Below is the 1998 letter written by Dr. Steven Atticus to his colleague, Hans Krider. It is presented here for your edification. It also appears prior to the Prologue within Inherited Evil. MG
- Dr. Hans Krider, Professor Emeritus
- Department of Biochemistry
- Tenque University
- Amsterdam, The Netherlands
The biological taxonomy of a vampire, like all complexities within the living world, is more than it would appear. Therefore the classification terms vampire and vampyre are of paramount interest to those who would understand these predators.
Vampires or transitional individuals have most, but not all, of the qualities of these supreme predators. They have become vampires by infection – having acquired the infamous vampire virus by exposure – as their blood was extracted by one of the undead. Their biological transformation is almost whole and includes the genetic alteration of their reproductive gametes (eggs or sperm, as the case may be). The exception to their biological alteration is the cerebral cortex. The virus cannot cross the blood-brain barrier; the brain cells are not altered. Thus their behavior is more unpredictable. Initially, they wrestle with the Angels of Good and the Devils of Evil with each victim they take. Over a period of time, however, this dilemma becomes less of a concern. To survive they must take in human blood and then kill – or they will perish.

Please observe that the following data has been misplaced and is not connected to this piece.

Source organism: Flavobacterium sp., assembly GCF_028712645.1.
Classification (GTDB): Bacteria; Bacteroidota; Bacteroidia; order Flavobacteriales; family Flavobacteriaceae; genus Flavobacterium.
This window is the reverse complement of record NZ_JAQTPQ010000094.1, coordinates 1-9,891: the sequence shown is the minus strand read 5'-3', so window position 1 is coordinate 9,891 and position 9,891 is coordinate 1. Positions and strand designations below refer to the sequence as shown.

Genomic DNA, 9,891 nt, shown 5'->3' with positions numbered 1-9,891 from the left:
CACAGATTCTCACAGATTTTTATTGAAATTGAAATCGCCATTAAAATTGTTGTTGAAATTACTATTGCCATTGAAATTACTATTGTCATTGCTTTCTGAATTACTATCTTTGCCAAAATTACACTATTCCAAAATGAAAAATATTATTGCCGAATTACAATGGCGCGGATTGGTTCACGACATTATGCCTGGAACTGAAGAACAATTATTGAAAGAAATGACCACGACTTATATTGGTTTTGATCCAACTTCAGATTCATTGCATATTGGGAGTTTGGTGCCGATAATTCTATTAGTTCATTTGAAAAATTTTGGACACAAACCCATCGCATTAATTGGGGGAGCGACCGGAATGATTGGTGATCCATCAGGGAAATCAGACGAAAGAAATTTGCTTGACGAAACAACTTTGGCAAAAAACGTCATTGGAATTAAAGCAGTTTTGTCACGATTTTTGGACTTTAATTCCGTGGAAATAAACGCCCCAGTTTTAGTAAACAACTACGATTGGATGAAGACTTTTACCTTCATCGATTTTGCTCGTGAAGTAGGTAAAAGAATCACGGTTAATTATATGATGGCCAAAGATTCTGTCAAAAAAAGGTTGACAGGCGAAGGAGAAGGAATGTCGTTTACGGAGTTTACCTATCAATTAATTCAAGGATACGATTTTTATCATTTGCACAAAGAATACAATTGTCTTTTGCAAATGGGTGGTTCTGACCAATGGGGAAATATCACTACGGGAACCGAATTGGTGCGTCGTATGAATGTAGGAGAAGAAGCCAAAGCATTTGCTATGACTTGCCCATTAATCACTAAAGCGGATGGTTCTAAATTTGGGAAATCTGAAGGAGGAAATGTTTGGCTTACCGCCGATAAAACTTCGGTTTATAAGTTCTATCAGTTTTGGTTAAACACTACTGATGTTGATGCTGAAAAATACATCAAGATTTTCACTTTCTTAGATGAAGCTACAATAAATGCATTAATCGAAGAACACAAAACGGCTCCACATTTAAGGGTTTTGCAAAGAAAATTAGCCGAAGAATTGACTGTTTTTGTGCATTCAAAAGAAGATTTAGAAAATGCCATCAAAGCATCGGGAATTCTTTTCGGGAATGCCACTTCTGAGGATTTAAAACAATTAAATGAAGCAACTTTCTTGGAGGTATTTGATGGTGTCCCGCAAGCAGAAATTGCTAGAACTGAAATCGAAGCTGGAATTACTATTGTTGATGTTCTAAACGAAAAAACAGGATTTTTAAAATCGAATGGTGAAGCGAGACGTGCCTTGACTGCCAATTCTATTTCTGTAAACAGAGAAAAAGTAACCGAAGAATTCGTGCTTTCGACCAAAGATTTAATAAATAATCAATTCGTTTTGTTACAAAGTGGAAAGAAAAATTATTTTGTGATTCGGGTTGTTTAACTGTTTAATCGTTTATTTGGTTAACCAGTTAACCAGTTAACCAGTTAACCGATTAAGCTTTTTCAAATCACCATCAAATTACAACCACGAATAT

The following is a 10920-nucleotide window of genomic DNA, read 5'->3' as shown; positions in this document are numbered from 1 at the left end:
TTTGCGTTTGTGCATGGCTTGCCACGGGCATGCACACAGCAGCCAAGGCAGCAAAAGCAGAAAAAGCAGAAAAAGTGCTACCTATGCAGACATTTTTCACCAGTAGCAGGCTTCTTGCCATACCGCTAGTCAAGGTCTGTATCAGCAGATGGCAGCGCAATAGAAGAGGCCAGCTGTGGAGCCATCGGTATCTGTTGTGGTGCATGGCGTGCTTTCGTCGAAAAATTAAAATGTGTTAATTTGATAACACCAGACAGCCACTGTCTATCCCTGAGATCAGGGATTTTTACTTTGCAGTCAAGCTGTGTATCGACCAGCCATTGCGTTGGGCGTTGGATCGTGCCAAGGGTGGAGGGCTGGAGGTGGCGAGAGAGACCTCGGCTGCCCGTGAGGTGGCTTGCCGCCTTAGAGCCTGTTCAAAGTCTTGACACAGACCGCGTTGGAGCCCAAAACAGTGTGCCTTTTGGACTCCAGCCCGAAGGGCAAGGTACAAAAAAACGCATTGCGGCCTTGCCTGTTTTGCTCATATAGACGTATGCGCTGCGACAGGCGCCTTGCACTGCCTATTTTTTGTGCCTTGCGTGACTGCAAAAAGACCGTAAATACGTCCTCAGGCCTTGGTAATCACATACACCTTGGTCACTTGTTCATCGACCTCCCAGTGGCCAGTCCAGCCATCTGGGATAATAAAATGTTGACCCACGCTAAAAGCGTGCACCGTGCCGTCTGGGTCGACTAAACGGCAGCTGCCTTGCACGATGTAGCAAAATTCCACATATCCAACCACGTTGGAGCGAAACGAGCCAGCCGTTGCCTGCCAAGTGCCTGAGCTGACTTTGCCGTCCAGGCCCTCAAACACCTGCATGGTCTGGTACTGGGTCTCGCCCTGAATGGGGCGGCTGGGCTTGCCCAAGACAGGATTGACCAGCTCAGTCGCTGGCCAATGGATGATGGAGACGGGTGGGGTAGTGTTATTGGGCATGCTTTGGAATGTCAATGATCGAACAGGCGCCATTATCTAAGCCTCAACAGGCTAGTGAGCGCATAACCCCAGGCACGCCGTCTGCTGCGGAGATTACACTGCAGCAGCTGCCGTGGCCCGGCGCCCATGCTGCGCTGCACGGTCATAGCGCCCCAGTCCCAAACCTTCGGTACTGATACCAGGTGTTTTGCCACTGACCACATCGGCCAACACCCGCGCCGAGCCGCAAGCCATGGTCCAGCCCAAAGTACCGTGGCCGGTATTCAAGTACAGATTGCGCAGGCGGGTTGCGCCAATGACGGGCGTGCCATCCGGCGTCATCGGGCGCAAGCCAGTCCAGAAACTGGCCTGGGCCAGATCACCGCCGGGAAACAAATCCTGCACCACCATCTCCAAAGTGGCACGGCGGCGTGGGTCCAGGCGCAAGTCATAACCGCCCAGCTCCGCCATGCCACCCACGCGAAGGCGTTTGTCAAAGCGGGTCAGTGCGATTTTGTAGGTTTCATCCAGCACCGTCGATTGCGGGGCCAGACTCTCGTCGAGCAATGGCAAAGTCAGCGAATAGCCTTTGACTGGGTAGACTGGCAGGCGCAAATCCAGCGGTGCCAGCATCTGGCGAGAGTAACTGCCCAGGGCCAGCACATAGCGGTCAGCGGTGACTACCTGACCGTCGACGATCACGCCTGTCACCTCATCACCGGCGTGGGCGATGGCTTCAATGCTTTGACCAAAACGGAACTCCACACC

Vampyres, on the other hand, are conceived of parents who are either: 1) both vampyres, 2) both vampires, or 3) the parents are one of each. We refer to these offspring as full-blood individuals. The egg and the sperm from which they are conceived are both genetically altered by the vampire virus. Thus, their development as embryos within the womb is complete; it includes a significant genetic alteration of the brain. Vampyres, therefore, are the most vicious of predators. Lacking any conscience or concern, their behavior never varies. Their need for blood from human victims is not morally debated within their degenerate brains, before or after predation. It is also a fact that many are intellectually gifted. And thus they carefully select their victims to avoid capture by the human race. But there is never remorse; they are simply following their nature. They are ruthless.
Thank you again for filling in for me during my sabbatical. I look forward to our eventual return to Amsterdam and an opportunity to discuss with you the details of the above.
Sincerely, Steven Atticus, Ph.D. Panama City, Florida